October 23, 2018

Martin Baumann Found a Job at Another Auditing Standard-Setter With a Five-Letter Acronym

Nearly four months after he left his position of chief auditor and director of professional standards at the Public Company Accounting Oversight Board (PCAOB), Martin Baumann has a new gig: chair of the International Auditing and Assurance Standards Board (IAASB).

Baumann, who was appointed to a three-year term that begins on Jan. 1, 2019, replaces Arnold Schilder, who has served as IAASB chairman since January 2009. Schilder’s current term expires at the end of 2018.

A lot will be expected of Baumann, according to a buzzwordy Sept. 14 IAASB press release announcing his hire:

As Chair, Mr. Baumann will lead the IAASB though an environment of rapid advances in current and emerging technology and changes in the breadth and complexity of information needed by investors and other stakeholders. He will be responsible for leading the finalization and implementation of IAASB’s strategic objectives; actively engaging key stakeholders around the world, including national standard setters, regulators, investors and firms of all sizes; and delivering timely high-quality standards in the public interest.

But Baumann is up for the challenge:

“The IAASB plays a vital role in the world’s capital markets. High-quality professional standards developed in the public interest by the IAASB provide the markets with confidence in the important work done by auditors,” said Mr. Baumann. “I am committed to working tirelessly to ensure the IAASB meets its mandate, and continues to be recognized as a highly-regarded independent organization developing high-quality standards.”

Baumann is no stranger to the IAASB, as he had previously served on the IAASB Consultative Advisory Group.

Some of you may remember Baumann from such roles as partner, global banking leader, and deputy chairman of the Global Financial Services practice at PwC; or as executive vice president of finance and CFO of Freddie Mac. But most of you know him from his time spent at 1666 K Street NW in Washington, DC.

Baumann joined the PCAOB in 2006 and served as director of the Office of Research and Analysis from 2007 to 2009, before becoming chief auditor. During his tenure as chief auditor, the PCAOB released a rule that now requires the disclosure of the audit engagement partner in a public company audit on a new PCAOB form. The board also overhauled the auditor’s report during Baumann’s time as chief auditor.

In addition, Baumann oversaw the creation and adoption of eight new auditing standards that “created a new framework to enhance the effectiveness of the auditor’s assessment of, and response to, the risks of material misstatement in financial statements,” the PCAOB noted in its “goodbye, Marty” press release last May.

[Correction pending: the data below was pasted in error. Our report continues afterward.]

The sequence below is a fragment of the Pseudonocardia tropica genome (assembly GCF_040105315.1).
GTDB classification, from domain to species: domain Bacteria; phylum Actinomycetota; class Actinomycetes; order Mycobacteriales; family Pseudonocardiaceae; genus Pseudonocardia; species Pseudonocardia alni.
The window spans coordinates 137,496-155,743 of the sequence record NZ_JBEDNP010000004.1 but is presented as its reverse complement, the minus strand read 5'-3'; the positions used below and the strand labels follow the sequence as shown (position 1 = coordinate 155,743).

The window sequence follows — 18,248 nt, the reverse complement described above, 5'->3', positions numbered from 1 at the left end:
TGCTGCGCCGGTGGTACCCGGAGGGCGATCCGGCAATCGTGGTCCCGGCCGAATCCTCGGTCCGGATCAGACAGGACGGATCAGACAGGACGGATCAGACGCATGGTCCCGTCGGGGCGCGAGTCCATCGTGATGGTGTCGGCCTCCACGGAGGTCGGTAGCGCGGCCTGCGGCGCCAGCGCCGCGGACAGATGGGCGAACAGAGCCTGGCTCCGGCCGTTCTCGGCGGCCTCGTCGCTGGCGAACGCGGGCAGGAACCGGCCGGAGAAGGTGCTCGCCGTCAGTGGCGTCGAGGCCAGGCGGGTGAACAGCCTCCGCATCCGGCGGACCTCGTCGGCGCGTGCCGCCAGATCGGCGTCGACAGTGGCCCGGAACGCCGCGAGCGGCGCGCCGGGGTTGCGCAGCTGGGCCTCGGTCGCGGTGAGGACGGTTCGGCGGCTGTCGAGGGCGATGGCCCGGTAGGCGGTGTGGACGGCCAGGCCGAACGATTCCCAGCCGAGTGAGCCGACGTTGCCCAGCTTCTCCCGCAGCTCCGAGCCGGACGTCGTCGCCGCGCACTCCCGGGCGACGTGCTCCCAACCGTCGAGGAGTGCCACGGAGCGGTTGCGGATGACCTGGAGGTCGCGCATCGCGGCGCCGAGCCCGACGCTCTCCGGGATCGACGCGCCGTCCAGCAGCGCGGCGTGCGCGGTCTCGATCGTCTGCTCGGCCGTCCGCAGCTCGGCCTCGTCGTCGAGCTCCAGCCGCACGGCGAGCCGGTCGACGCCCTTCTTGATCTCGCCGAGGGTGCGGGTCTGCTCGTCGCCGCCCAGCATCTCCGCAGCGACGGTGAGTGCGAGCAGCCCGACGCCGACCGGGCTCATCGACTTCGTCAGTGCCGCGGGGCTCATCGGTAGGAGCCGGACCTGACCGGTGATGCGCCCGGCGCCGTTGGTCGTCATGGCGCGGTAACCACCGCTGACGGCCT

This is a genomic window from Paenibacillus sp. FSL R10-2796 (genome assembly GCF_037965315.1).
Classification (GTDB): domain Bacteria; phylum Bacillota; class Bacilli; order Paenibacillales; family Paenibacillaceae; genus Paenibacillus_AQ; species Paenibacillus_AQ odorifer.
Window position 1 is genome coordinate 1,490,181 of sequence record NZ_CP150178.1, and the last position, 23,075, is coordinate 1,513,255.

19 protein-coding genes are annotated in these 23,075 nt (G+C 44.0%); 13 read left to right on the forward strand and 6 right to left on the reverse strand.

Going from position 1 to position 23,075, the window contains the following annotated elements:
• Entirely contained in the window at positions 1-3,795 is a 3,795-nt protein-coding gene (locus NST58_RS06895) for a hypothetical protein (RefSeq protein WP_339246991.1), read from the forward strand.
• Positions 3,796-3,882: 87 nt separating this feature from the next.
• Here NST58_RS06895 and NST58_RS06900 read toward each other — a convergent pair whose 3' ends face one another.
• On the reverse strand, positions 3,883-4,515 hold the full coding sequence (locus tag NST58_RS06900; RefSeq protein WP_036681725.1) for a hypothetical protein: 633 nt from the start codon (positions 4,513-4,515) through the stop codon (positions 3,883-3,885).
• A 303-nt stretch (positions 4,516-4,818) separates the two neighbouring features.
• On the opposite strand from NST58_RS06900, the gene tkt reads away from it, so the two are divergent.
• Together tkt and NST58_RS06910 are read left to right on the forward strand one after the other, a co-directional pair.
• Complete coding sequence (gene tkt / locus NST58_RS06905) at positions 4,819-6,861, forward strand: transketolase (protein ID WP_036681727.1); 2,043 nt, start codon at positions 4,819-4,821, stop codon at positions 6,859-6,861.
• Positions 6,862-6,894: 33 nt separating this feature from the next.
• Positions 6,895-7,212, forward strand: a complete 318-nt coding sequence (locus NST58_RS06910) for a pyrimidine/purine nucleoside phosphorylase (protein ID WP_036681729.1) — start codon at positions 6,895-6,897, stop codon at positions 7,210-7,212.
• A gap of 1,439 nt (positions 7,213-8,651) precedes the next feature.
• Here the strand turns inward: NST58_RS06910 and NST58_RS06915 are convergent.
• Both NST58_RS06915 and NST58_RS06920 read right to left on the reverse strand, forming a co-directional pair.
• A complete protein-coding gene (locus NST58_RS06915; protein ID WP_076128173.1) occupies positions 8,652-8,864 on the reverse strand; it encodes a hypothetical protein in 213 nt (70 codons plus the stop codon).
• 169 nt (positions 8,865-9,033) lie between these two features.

After the Securities and Exchange Commission brought in a new PCAOB chairman and a whole new board late last year, several high-ranking PCAOB officials—including Baumann; Helen Munter, director of registration and inspections; and Claudius Modesti, director of the PCAOB’s Division of Enforcement and Investigations—got up outta there.

Baumann will join the IAASB in late October and work with Schilder to ensure the transition goes smoothly.

Related articles

PCAOB: The Rodney Dangerfield of Bureaucracies

pcaob.gif It’s tough being part of a bureaucracy, especially if you’re doing something as glamarous as babysitting auditors. The CIA, FBI, NSA have got it easy. You get to catch bad guys, use guns, and Hollywood makes movies about you. Aside from the warrantless wiretaps and otherwise general big brotherishness, it’s cool.
The PCAOB doesn’t get that luxury. They get to poke around auditors’ work and then tell them how much they suck at it. Not so fun for anybody. They also get to write auditing standards. Take the watchdog aspect, multiply it times infinity, and that’s about the amount fun we’re talking about for writing rules on auditing.
But now people are saying they’re too slow in writing these I-already-want-to-kill-myself boring rules? Yep:

“Given how little they’ve accomplished in the standards-setting area, they don’t get a passing grade,” says Lynn Turner, a former chief accountant for the SEC.
Turner says he and a group of investor advocates wrote to the PCAOB in 2004, asking it to improve fraud standards. But the work remains undone, he says.
Bill Gradison, the board member whose term expires in October, calls the criticism fair. “We’ve been much slower than other standards writers,” he says.
By comparison, the International Auditing and Assurance Standards Board, which sets international auditing standards, among other duties, finished revising its own standards in March. The process, which included 37 standards, took about five years

Man, now comparisons to the Europeans. They’re looking for some new blood at the PCAOB though, since Mark Olson is retiring as Chairman and another board member’s term is expiring.
But don’t you go calling them lazy! “the PCAOB is taken seriously by the auditing community and deserves credit for trying. ‘Anyone who says it isn’t is off the wall,'”
What a ringing endorsement.

COMPLIANCE WATCH: Oversight Board Sets Sluggish Pace
[WSJ]

PCAOB, We Need to Have a Talk

pcaob.gifPCAOB, we here at Going Concern want to help you get some respect. We really do.
We don’t think it’s fair that people think you’re slow at writing rules for auditors. Okay, maybe you could pick up the pace a little bit but we know that it takes a lot of work and patience to write those rules. But then we heard about this and we want to let you know that we aren’t angry, you’re just letting us down.
Reuters:

The U.S. audit watchdog voted on Thursday to defer its first inspection on 49 foreign auditors in areas such as the European Union, China and Switzerland for up to three years.

Like we said, we’re not mad. We’re disappointed.

US PCAOB delays 1st review of 49 foreign auditors
[Reuters]